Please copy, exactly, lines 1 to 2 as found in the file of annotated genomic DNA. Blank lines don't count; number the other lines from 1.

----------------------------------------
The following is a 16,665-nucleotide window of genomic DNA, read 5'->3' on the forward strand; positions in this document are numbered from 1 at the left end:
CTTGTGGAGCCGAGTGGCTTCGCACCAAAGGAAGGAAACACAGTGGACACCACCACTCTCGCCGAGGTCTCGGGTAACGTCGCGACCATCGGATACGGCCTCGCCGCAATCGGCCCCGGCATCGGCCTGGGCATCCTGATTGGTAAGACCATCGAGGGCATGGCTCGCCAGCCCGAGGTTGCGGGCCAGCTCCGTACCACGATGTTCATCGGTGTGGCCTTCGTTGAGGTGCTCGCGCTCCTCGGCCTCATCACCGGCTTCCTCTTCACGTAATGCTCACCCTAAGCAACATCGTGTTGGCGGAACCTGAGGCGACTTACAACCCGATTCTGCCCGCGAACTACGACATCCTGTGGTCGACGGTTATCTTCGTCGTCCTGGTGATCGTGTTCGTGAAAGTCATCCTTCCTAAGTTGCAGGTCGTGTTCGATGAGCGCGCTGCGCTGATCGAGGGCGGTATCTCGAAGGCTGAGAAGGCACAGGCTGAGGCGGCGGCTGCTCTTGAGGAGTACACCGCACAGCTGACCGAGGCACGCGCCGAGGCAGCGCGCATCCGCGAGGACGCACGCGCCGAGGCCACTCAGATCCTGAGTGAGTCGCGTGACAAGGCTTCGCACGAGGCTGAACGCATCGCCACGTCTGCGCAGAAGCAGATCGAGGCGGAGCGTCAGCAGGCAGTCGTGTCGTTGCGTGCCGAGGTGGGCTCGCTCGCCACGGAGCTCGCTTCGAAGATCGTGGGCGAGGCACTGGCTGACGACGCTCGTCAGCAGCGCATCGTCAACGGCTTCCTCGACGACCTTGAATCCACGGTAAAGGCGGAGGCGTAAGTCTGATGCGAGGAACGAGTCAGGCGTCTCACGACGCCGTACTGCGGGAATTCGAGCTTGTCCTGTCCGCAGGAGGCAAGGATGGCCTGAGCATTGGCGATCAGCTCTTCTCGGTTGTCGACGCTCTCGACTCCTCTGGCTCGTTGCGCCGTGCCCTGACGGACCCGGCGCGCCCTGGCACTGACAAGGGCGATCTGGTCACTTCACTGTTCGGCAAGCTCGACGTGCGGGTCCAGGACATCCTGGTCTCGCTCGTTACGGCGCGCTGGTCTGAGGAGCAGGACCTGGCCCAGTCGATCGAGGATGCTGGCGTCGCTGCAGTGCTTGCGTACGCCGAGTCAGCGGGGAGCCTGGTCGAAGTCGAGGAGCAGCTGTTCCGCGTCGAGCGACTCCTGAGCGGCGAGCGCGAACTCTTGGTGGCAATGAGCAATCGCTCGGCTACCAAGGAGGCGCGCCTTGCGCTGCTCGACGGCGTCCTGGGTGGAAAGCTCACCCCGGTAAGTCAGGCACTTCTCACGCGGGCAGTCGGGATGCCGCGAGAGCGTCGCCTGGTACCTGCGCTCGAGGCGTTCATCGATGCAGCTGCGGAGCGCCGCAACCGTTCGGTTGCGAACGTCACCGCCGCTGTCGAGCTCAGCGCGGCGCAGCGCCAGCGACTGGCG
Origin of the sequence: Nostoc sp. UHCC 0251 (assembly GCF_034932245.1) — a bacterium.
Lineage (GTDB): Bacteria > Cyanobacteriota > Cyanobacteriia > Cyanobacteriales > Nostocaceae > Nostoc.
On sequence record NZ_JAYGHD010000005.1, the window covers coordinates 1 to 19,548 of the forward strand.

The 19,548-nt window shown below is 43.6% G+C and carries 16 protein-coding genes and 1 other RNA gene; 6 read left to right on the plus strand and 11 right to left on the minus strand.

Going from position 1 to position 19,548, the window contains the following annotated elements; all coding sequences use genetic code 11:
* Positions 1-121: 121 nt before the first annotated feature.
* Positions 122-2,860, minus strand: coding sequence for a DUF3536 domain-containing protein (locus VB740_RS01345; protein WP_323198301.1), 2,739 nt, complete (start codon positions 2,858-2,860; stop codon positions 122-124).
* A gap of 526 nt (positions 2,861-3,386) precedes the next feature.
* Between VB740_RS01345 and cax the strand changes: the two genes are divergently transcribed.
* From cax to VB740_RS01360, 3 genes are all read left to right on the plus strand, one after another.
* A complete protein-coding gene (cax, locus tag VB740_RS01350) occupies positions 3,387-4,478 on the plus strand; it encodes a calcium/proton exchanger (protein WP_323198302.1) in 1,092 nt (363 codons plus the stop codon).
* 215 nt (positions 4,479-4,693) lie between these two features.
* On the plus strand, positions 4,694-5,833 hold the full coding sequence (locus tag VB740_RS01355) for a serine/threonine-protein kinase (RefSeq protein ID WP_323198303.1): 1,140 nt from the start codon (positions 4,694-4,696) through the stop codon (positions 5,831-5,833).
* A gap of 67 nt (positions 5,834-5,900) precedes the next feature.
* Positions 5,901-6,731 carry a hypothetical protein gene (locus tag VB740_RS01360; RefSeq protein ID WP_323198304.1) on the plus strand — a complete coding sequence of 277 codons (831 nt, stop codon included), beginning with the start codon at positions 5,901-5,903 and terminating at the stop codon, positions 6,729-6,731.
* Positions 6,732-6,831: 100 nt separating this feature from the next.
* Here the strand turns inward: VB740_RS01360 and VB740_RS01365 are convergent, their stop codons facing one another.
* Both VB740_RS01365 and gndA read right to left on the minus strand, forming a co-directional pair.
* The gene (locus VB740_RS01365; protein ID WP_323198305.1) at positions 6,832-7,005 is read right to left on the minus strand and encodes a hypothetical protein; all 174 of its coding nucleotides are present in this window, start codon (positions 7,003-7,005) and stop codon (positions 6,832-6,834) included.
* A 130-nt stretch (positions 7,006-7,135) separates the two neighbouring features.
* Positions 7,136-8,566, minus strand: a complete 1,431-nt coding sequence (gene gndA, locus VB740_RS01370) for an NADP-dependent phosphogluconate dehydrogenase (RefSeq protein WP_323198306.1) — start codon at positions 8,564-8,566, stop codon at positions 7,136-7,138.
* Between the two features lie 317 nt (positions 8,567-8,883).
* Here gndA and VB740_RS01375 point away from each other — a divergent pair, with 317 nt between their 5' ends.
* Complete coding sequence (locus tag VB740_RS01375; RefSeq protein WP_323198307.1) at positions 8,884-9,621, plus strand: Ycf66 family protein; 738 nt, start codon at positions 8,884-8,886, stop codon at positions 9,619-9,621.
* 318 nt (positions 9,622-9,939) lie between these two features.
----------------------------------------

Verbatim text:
The following is a 16,665-nucleotide window of genomic DNA, read 5'->3' on the forward strand; positions in this document are numbered from 1 at the left end:
CTTGTGGAGCCGAGTGGCTTCGCACCAAAGGAAGGAAACACAGTGGACACCACCACTCTCGCCGAGGTCTCGGGTAACGTCGCGACCATCGGATACGGCCTCGCCGCAATCGGCCCCGGCATCGGCCTGGGCATCCTGATTGGTAAGACCATCGAGGGCATGGCTCGCCAGCCCGAGGTTGCGGGCCAGCTCCGTACCACGATGTTCATCGGTGTGGCCTTCGTTGAGGTGCTCGCGCTCCTCGGCCTCATCACCGGCTTCCTCTTCACGTAATGCTCACCCTAAGCAACATCGTGTTGGCGGAACCTGAGGCGACTTACAACCCGATTCTGCCCGCGAACTACGACATCCTGTGGTCGACGGTTATCTTCGTCGTCCTGGTGATCGTGTTCGTGAAAGTCATCCTTCCTAAGTTGCAGGTCGTGTTCGATGAGCGCGCTGCGCTGATCGAGGGCGGTATCTCGAAGGCTGAGAAGGCACAGGCTGAGGCGGCGGCTGCTCTTGAGGAGTACACCGCACAGCTGACCGAGGCACGCGCCGAGGCAGCGCGCATCCGCGAGGACGCACGCGCCGAGGCCACTCAGATCCTGAGTGAGTCGCGTGACAAGGCTTCGCACGAGGCTGAACGCATCGCCACGTCTGCGCAGAAGCAGATCGAGGCGGAGCGTCAGCAGGCAGTCGTGTCGTTGCGTGCCGAGGTGGGCTCGCTCGCCACGGAGCTCGCTTCGAAGATCGTGGGCGAGGCACTGGCTGACGACGCTCGTCAGCAGCGCATCGTCAACGGCTTCCTCGACGACCTTGAATCCACGGTAAAGGCGGAGGCGTAAGTCTGATGCGAGGAACGAGTCAGGCGTCTCACGACGCCGTACTGCGGGAATTCGAGCTTGTCCTGTCCGCAGGAGGCAAGGATGGCCTGAGCATTGGCGATCAGCTCTTCTCGGTTGTCGACGCTCTCGACTCCTCTGGCTCGTTGCGCCGTGCCCTGACGGACCCGGCGCGCCCTGGCACTGACAAGGGCGATCTGGTCACTTCACTGTTCGGCAAGCTCGACGTGCGGGTCCAGGACATCCTGGTCTCGCTCGTTACGGCGCGCTGGTCTGAGGAGCAGGACCTGGCCCAGTCGATCGAGGATGCTGGCGTCGCTGCAGTGCTTGCGTACGCCGAGTCAGCGGGGAGCCTGGTCGAAGTCGAGGAGCAGCTGTTCCGCGTCGAGCGACTCCTGAGCGGCGAGCGCGAACTCTTGGTGGCAATGAGCAATCGCTCGGCTACCAAGGAGGCGCGCCTTGCGCTGCTCGACGGCGTCCTGGGTGGAAAGCTCACCCCGGTAAGTCAGGCACTTCTCACGCGGGCAGTCGGGATGCCGCGAGAGCGTCGCCTGGTACCTGCGCTCGAGGCGTTCATCGATGCAGCTGCGGAGCGCCGCAACCGTTCGGTTGCGAACGTCACCGCCGCTGTCGAGCTCAGCGCGGCGCAGCGCCAGCGACTGGCG